Risk management and risk assessment for health and safety

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Risk management and risk assessment for health and safety

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What is risk management? 

In accordance with the Work Health and Safety Act (the Act) and Regulations (the Regs) 2011, USC has an obligation to ‘manage risks’ that occur at USC or as a result of USC business/activities, so far as is reasonably practicable. This entails:

  • identifying foreseeable hazards and the risks associated with these hazards
  • assessing the risks - determining the consequence and likelihood of the risk occurring
  • controlling the risk – implementing control measures to eliminate or reduce the risks
  • monitor and review of the above process 

This is referred to as the ‘Risk Management Process’. In accordance with USC policy this process must then be documented in the form of a risk assessment.

Why do a risk assessment?

The purpose of a risk assessment is to systematically identify all of the risks associated with a task, activity or process and put appropriate controls in place to eliminate or reduce the risks associated with the task, activity or process. This not only fulfils our obligation under the Act and the Regs to identify and control hazards and risks, it assists in ensuring a safe and healthy work and study environment. Completing a risk assessment also ensures that hazards, risks and the method for controlling risks are documented and can be used to communicate this information to relevant stakeholders.

For every task, activity or process at USC that has a risk or potential risk to health and/or safety a risk assessment must be undertaken. For example a risk assessment should be undertaken when:

  • undertaking any high risk work
  • planning an event
  • starting a new project
  • sending a student on placement
  • changing work practices, procedures or environment (such that new hazards are identified)
  • responding to health and safety concerns raised by workers, Health and Safety Representatives or others at the workplace
  • new hazards have been identified

For information on managing health and safety risks and the risk management process please refer to ‘How to Manage Work Health and Safety Risks: Code of Practice 2011’ (PDF 510KB)*

How to do a risk assessment

USC currently has two methods of completing a risk assessment:

  • Risk Management and Safety System (RMSS) - USC is in the process of introducing RMSS (on line risk management system, for conducting risk assessments and audits) to key work areas and rolling this system out University-wide to create one centralised area for risk assessments.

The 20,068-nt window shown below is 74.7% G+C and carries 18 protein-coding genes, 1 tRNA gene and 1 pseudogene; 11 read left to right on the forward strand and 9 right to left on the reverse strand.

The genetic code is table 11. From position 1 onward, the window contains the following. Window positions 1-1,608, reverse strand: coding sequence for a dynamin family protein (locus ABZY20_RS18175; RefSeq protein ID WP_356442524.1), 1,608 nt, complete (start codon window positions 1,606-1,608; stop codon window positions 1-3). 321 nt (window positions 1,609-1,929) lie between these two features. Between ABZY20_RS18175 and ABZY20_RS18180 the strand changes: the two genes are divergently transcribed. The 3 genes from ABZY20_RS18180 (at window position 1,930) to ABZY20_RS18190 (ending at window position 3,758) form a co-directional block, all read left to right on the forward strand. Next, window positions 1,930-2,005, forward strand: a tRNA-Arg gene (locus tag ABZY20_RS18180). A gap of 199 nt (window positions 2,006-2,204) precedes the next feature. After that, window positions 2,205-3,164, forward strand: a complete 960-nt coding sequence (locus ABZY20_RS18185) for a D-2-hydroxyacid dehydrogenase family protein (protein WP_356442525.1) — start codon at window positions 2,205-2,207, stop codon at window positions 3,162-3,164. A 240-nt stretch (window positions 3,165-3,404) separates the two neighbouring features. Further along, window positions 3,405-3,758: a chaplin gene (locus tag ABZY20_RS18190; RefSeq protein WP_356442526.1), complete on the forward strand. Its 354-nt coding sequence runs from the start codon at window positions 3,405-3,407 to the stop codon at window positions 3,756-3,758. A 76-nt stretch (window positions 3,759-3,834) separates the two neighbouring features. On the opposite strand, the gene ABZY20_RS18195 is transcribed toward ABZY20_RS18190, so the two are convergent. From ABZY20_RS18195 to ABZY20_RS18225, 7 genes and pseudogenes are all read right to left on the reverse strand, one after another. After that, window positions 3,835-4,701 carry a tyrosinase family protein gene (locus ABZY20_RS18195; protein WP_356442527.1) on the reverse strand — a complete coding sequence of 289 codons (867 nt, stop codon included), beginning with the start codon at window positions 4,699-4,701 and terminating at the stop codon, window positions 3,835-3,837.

• paper based risk assessment

Whichever system you use there are some basic requirements for both:

  • A risk assessment must include a brief statement outlining the task, activity or process that is being covered by the risk assessment and the date it is to take place.
  • The supervisor or manager of the task, activity or process MUST be involved in the risk assessment process.
  • Risk assessments must be approved or authorised, usually by a department head or cost centre manager or their representative. This person must have sufficient knowledge of the activity to understand the hazards and risks involved.
  • Risks assessments must be reviewed every twelve months or as required (ie: when new hazards are identified, after incidents or near misses, if there are any changes that may introduce additional hazards).
  • The author of the risk assessment must be identified.
  • There must be evidence that all people directly involved in the activity detailed in the risk assessment (including students) have read and understood it.

The method you chose to do a risk assessment may depend on faculty or department policies and procedures, as they may stipulate which method you are required to use. The following information details the use and requirements of the USC paper based risk assessment system. A template (PDF 99KB)* for undertaking the paper based risk assessment has been provided.

Steps in doing a risk assessment
1. Define the scope